*The following is a spoiler free review of the movie*
I have no intention of comparing comic companies in how they handle their intellectual property but Batman V Superman left a void. As fans of the heroes and their comics, we like the characters we are familiar with, and whereby I defend the right of a creator to a new perspective, it sure feels good to absorb the love that went into casting, designing and scripting Captain America Civil War. To see the regal poise of T’Challa and the sweet innocence of Parker is pure unadulterated joy. For those unfamiliar of the new additions to the Marvel Universe, this movie takes great strides in earning your adoration for them. To see them in costume and in action conjures memories of comics and animated series gone by, and that level of devotion is borne from pure love. For that I am thankful to all those involved in the making of this movie.
That is not to say that aspect of this movie weren’t purely indulgent, the central superhero fight scene is supremely extravagant in serving a very simple premise: divergent opinions take even the best men to war. Even though it was like the Superbowl halftime show, it was the most fun a comic fan could ever have in a superhero movie. With quick quips, amazing choreography, fantasy confrontations and the biggest reveal possible, it made for delightful viewing. In fact the majority of the movie saw action scene after action scene in one scenario to another. This may be a bad thing but the sheer innovation involved led to some breathtaking stunts and iconic imagery. It is all too forgiveable, even the shaky cam close ups provided intensity rather than dizziness. The CGI was everpresent but smooth enough to appreciate the feline movements of Panther as opposed to appearing a little unrealistic. Overall the complexities of a story involving confrontation between heroes led the creators to new heights of imagination, with a freer range that would be allowed if it was just pounding big bad monsters which has become all too common lately.
The film is rapidly paced and takes a moment to breathe only for the characters to realise why they are actually fighting. Quite often this is to either allow T’Challa to recount his Wakandian heritage or for Vision to calculate out what it is to be human. But at its heart it is a story about Iron Man and Captain America and their scenes together contain great dialogue and full of unwritten angst and disappointment. Great plaudits should be given to Robert Downey Jr and Chris Evans for providing wholehearted convictions in their own beliefs, making the audience actually question whose side they would actually be on. The actual division is focused upon governmental control of the Avengers and jurisdiction of their actions, especially outside of the United States. What is boils down to is who knows best and who decides what the Avengers should do. My only criticism of this basic premise is that it becomes less of a focus as the movie progresses, and is almost sacrificed in order to maintain the actual central tenet of the movie: Iron Man V Captain America. Even then there is enough of a narrative and thought provoking ideas that you are able to empathise with the plight of both central characters. For the first time in a Marvel movie, you are unsure of who the bad guy really is, and that is what makes it so compelling.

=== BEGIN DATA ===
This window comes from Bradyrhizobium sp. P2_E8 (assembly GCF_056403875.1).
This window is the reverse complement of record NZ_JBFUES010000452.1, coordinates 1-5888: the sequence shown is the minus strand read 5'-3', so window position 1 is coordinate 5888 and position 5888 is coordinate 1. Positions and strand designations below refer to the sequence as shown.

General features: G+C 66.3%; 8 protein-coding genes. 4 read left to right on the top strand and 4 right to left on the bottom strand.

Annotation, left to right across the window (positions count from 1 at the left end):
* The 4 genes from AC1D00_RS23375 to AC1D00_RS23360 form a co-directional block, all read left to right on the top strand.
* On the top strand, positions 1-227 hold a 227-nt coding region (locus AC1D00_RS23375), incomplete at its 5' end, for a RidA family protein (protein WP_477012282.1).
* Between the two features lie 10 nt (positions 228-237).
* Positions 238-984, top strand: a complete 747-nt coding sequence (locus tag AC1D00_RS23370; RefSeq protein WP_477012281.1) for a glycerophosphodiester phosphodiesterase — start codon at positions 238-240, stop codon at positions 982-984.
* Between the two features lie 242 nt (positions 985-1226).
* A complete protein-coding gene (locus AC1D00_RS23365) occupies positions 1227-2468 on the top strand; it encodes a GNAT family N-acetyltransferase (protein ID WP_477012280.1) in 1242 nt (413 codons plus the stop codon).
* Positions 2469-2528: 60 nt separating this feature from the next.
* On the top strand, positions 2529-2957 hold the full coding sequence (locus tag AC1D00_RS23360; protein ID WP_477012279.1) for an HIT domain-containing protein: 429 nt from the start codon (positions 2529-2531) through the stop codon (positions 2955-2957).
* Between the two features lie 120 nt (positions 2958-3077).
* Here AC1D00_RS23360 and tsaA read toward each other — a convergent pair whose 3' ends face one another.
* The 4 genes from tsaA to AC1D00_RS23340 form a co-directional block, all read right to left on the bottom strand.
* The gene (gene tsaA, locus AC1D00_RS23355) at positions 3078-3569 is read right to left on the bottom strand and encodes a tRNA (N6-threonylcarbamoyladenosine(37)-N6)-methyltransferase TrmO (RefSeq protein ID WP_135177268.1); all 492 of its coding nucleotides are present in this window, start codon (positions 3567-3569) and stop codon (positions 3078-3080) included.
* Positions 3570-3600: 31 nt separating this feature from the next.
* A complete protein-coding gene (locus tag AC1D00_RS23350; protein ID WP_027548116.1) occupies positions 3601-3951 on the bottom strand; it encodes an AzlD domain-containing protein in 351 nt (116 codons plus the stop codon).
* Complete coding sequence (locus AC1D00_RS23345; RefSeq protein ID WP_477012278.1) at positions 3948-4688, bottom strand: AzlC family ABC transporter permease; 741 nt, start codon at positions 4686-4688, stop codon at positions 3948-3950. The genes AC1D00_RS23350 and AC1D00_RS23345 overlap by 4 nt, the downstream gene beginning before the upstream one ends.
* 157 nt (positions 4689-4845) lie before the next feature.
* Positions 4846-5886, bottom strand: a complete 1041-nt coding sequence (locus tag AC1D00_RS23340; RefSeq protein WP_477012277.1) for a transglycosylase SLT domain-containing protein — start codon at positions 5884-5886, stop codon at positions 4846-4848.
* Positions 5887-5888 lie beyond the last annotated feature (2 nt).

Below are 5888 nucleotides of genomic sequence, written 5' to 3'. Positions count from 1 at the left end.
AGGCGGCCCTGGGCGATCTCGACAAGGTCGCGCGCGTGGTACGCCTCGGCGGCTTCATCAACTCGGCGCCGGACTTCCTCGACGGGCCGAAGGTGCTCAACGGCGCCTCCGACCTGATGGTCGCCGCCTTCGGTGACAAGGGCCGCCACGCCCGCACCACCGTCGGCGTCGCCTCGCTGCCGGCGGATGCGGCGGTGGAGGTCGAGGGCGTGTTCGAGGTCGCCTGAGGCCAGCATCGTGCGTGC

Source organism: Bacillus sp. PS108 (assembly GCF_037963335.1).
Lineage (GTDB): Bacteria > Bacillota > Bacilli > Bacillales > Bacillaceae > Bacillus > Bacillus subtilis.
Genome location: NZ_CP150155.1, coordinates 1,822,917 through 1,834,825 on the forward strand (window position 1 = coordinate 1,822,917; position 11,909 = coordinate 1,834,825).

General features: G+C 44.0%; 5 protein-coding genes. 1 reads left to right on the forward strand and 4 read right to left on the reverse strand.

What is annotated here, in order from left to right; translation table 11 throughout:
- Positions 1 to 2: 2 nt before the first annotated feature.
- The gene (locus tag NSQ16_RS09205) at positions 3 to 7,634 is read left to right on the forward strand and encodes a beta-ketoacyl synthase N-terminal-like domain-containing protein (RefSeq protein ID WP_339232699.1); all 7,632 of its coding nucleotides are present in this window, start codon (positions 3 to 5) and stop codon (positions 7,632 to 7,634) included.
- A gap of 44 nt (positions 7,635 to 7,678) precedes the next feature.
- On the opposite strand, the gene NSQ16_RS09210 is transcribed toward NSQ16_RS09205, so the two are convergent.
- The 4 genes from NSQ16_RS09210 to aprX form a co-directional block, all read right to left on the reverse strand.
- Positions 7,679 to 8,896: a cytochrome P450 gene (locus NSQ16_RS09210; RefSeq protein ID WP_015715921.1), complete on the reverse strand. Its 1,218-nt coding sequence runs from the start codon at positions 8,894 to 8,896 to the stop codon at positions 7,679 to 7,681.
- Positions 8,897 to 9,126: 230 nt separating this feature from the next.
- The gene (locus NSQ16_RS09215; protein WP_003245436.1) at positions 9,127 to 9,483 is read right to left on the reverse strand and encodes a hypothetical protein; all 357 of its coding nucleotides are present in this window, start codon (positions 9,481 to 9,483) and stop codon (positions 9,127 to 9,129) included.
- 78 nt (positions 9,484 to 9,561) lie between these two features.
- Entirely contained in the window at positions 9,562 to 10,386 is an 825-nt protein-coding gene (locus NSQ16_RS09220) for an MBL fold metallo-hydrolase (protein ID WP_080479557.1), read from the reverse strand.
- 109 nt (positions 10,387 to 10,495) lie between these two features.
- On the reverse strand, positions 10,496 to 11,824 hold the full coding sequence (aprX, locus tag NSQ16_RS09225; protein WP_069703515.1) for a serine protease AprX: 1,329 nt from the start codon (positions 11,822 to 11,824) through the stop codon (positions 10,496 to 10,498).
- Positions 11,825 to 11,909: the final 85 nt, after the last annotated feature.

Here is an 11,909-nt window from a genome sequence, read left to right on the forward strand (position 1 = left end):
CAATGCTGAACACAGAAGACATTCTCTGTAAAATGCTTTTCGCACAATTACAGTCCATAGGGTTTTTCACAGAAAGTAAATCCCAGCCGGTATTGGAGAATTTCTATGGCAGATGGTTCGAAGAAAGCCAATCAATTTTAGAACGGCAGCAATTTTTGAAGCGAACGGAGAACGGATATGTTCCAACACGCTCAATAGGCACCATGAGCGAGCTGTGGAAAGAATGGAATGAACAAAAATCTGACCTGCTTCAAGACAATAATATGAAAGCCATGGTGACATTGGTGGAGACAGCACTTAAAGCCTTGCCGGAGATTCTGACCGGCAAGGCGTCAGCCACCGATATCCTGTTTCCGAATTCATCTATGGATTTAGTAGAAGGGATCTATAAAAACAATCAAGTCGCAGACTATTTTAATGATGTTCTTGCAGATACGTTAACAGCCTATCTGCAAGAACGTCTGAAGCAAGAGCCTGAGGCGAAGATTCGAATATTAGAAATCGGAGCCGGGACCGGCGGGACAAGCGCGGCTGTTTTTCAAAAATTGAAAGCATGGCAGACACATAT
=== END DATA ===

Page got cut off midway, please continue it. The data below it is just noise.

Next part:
Some folks have called this movie Avengers 2.5, which is not unreasonable but it is not entirely accurate. Though we are introduced to Black Panther and see some characters of old, their roles are very much an accompaniment to the big two icons. Some of the finest moments of the film will take comic readers back to the heady days of Brubaker’s Captain America, where we saw Steve spending time with his best friends, Sharon, Sam and Bucky. Civil War is crammed full of story and characterisation and certainly overdoses on additional superhero content, but when it is done with such charm and dedication I am sure no one minds. Captain America Civil War is a complex movie and succeeds in delivering definitive motivations for each one of its characters, and even at its most wholesomely self indulgent, it is humorous, innovatively violent and looks fantastic.